Math teacher Susan J. Riley has noticed Nathan’s efforts off the field. “He works on many of our service projects, including delivering Meals on Wheels to the elderly and working at our food pantry,” she notes. “He also serves as a ‘reader’ for one of our elementary classrooms, giving up an hour every Friday to visit with and read to his ‘littles.’ It’s fun to watch those little ones cheer Nathan at games and see him return their waves and fist bumps. Those kids have an idol in him and he does not take that position lightly.”
Nathan has a different takeaway: “As much as I like to believe that I have had a positive impact on ‘my kids,’ the truth is that they have taught me about loyalty, about being respectful of individual differences, and they are also a great reminder not to take myself so seriously.”
In addition to playing three sports all four years, serving as captain in both football and baseball, Nathan is at the top of his class with a 4.062 GPA on a 4.0 scale. A state finalist for the Wendy’s High School Heisman, he’s also an Illinois State Scholar, member of National Honor Society, and the recipient of his school’s SAR Award. Nathan has participated in sportsmanship and leadership conferences as well as a freshman mentor program, and he has won numerous All-Area, All-Conference and All-Academic accolades. He was also named MVP and Offensive Player of the Year in baseball, with an extra award for his prowess as a pitcher. Nathan truly does it all.
Nathan Garard represents IHSA Board of Directors Division No. 5 and his principal is Chris Garard.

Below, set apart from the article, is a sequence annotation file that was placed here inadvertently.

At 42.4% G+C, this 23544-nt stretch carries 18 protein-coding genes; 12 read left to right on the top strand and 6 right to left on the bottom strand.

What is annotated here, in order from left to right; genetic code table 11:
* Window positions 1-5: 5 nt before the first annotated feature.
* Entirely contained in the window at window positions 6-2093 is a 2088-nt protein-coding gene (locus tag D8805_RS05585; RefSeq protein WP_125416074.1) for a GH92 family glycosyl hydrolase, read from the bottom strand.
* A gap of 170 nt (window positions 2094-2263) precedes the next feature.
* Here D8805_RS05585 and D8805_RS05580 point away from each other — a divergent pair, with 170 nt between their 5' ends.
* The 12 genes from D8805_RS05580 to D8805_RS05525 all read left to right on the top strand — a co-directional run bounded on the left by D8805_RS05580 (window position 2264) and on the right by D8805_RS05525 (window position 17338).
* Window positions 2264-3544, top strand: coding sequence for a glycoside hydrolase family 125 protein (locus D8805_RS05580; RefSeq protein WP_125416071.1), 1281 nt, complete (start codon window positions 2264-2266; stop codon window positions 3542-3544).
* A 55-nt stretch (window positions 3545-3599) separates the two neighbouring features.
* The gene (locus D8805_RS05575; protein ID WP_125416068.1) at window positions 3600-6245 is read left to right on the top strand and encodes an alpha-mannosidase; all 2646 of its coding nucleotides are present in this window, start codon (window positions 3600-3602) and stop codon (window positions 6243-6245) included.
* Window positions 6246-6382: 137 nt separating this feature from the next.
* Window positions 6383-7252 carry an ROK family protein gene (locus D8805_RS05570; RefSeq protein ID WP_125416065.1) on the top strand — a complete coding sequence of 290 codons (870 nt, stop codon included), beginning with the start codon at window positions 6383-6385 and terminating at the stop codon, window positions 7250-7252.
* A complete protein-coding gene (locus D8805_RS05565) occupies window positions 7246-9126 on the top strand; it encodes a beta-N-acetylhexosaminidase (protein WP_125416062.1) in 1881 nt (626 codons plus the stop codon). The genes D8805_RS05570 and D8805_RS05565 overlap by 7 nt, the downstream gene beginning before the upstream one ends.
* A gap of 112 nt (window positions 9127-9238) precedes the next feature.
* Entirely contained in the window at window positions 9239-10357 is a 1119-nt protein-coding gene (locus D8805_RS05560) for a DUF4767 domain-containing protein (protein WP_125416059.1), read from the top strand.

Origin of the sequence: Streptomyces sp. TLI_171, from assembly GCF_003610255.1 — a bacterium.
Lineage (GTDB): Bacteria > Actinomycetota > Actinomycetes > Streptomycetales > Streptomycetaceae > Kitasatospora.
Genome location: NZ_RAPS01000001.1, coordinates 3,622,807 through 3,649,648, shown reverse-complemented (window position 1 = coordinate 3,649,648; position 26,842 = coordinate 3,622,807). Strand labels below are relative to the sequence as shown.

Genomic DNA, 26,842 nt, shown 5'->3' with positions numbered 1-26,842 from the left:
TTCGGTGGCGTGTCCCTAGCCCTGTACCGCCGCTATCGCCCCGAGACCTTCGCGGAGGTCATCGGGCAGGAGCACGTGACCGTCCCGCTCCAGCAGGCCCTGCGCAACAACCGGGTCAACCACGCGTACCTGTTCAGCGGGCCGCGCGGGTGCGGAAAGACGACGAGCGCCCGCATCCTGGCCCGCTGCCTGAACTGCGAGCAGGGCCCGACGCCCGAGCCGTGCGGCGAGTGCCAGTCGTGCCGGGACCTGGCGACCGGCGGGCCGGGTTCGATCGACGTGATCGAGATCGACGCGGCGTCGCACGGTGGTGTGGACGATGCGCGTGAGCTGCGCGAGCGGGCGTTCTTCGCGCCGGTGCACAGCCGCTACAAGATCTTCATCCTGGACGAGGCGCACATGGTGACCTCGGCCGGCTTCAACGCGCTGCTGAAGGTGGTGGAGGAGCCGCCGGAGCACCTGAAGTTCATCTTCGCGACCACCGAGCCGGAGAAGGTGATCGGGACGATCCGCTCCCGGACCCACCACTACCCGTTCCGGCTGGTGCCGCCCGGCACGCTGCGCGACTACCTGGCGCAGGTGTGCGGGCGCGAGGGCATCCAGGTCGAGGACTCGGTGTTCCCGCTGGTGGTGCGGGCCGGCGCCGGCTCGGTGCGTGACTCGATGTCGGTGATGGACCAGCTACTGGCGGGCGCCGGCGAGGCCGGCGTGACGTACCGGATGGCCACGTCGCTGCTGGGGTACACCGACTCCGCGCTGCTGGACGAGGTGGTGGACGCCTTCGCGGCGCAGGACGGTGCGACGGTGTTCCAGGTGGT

Rockford (R. Christian)
It’s not the result that counts, it’s the process.
Cal Granite’s cross country coach at Rockford Christian High School reminded his teams of that mantra more than once, but still… It didn’t come home to Cal till his team finished second in the state at the 2017 IHSA Class 1A cross country meet. Amazing result, right? So all the effort, all the miles and miles that went into it, were suddenly worth it? Not in Cal’s mind. “No matter what the outcome would have been,” Cal says, “the miles were already worth it for me.”
The night before that second-place finish, Cal’s coach had told his team that they were already winners. “We had put in the work, we had paid the price, so no matter how we ran the next morning, we knew that our season was already successful,” Cal explains. With the team focused on the “how” and “why” of cross country instead of the result, Cal believes they were free to run with confidence and clear heads. And the outcome, the result, spoke for itself.
Cal has competed in both track and cross country all four years, helping his teams to 2nd and 4th place finishes at State in track, and 2nd, 4th and 18th in cross country. His 4x800 relays moved up from 14th his sophomore year to 5th last spring. He’s also played four years of basketball at Rockford Christian, making him a true three-sport athlete.